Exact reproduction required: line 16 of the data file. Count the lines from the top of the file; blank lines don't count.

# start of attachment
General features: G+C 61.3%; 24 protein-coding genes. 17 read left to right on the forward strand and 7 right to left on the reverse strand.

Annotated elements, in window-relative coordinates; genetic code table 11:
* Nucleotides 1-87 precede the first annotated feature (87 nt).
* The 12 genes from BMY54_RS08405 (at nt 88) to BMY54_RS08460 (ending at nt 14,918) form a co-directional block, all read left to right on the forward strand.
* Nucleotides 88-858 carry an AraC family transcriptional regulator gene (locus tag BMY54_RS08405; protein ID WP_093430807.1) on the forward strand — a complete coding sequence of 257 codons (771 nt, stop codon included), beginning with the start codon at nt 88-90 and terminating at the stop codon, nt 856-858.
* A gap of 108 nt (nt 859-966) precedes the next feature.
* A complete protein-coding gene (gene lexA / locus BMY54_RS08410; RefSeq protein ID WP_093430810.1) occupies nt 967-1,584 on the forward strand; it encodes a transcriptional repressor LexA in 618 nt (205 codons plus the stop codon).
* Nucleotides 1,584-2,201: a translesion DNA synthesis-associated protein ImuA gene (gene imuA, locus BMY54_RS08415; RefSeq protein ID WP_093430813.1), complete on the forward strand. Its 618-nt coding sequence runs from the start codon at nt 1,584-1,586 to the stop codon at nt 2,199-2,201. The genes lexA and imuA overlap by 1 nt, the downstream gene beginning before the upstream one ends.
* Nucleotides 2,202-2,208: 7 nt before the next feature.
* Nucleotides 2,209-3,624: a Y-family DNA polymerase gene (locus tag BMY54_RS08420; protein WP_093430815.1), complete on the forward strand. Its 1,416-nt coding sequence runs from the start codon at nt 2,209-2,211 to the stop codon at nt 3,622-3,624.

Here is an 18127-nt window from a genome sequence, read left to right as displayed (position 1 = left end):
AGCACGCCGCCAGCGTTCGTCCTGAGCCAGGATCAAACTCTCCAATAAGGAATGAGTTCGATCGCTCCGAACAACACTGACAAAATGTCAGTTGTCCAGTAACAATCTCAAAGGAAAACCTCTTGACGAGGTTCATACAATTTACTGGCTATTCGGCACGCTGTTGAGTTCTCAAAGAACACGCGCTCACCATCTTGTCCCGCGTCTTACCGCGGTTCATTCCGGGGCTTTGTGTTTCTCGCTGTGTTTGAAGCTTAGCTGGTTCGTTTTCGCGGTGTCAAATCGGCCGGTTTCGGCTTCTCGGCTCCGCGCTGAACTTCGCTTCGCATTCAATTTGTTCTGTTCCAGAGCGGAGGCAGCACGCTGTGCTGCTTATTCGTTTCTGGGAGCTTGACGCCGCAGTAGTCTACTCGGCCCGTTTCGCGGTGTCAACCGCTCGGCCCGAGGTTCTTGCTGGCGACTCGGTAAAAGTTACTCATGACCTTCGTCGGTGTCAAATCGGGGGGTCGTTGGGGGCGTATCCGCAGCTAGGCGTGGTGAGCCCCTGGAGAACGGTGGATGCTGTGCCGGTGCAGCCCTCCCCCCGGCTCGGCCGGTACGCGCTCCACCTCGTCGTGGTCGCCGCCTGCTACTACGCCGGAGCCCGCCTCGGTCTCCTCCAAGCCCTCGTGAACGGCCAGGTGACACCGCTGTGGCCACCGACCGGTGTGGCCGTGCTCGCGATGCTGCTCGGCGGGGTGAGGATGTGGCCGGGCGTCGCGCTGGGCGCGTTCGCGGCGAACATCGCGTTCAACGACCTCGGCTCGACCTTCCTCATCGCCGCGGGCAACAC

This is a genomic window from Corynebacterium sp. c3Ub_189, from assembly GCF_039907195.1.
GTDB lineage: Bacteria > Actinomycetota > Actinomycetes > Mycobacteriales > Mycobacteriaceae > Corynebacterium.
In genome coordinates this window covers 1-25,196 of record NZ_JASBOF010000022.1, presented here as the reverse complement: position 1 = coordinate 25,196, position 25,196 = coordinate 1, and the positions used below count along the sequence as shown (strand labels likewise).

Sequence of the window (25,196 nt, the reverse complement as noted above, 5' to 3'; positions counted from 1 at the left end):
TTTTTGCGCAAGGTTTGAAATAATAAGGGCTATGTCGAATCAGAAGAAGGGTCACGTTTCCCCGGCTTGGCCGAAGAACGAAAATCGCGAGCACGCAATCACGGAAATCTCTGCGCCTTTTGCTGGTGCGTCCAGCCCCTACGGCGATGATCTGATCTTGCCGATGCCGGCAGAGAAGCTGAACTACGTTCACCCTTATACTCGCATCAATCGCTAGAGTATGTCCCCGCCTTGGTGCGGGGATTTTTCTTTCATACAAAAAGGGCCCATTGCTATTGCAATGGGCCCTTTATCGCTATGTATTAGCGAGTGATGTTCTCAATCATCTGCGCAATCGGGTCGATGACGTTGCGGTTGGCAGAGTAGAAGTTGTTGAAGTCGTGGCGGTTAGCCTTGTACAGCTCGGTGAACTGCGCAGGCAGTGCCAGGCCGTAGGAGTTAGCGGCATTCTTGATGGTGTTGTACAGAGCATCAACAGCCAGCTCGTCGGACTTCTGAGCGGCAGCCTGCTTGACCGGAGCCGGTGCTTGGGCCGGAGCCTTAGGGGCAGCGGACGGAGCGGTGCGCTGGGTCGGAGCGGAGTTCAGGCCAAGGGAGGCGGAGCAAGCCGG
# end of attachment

Sequence of the window (25,196 nt, the reverse complement as noted above, 5' to 3'; positions counted from 1 at the left end):